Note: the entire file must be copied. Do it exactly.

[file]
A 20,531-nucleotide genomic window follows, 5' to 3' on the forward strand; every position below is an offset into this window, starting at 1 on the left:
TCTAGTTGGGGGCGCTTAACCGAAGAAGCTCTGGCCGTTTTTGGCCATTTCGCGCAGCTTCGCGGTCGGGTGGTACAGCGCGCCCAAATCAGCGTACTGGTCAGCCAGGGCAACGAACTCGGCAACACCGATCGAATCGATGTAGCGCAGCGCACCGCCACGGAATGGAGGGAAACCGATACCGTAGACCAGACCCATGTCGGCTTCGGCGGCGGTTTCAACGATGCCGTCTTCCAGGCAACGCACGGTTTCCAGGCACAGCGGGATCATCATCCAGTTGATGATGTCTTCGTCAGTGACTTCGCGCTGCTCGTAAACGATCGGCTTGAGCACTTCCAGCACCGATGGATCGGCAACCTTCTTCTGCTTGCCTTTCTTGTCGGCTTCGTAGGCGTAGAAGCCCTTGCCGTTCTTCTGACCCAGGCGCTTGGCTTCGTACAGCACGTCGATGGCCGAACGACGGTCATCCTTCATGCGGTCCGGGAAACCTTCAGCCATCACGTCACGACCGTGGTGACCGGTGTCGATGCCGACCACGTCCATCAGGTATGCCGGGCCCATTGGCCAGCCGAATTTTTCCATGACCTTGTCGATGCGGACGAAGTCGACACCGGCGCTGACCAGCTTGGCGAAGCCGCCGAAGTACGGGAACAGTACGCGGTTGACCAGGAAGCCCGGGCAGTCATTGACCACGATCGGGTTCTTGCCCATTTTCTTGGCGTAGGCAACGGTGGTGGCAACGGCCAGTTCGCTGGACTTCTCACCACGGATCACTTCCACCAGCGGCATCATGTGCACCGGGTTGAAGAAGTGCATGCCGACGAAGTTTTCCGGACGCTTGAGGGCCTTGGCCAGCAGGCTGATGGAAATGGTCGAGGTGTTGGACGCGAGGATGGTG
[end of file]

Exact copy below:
A 20,531-nucleotide genomic window follows, 5' to 3' on the forward strand; every position below is an offset into this window, starting at 1 on the left:
TCTAGTTGGGGGCGCTTAACCGAAGAAGCTCTGGCCGTTTTTGGCCATTTCGCGCAGCTTCGCGGTCGGGTGGTACAGCGCGCCCAAATCAGCGTACTGGTCAGCCAGGGCAACGAACTCGGCAACACCGATCGAATCGATGTAGCGCAGCGCACCGCCACGGAATGGAGGGAAACCGATACCGTAGACCAGACCCATGTCGGCTTCGGCGGCGGTTTCAACGATGCCGTCTTCCAGGCAACGCACGGTTTCCAGGCACAGCGGGATCATCATCCAGTTGATGATGTCTTCGTCAGTGACTTCGCGCTGCTCGTAAACGATCGGCTTGAGCACTTCCAGCACCGATGGATCGGCAACCTTCTTCTGCTTGCCTTTCTTGTCGGCTTCGTAGGCGTAGAAGCCCTTGCCGTTCTTCTGACCCAGGCGCTTGGCTTCGTACAGCACGTCGATGGCCGAACGACGGTCATCCTTCATGCGGTCCGGGAAACCTTCAGCCATCACGTCACGACCGTGGTGACCGGTGTCGATGCCGACCACGTCCATCAGGTATGCCGGGCCCATTGGCCAGCCGAATTTTTCCATGACCTTGTCGATGCGGACGAAGTCGACACCGGCGCTGACCAGCTTGGCGAAGCCGCCGAAGTACGGGAACAGTACGCGGTTGACCAGGAAGCCCGGGCAGTCATTGACCACGATCGGGTTCTTGCCCATTTTCTTGGCGTAGGCAACGGTGGTGGCAACGGCCAGTTCGCTGGACTTCTCACCACGGATCACTTCCACCAGCGGCATCATGTGCACCGGGTTGAAGAAGTGCATGCCGACGAAGTTTTCCGGACGCTTGAGGGCCTTGGCCAGCAGGCTGATGGAAATGGTCGAGGTGTTGGACGCGAGGATGGTG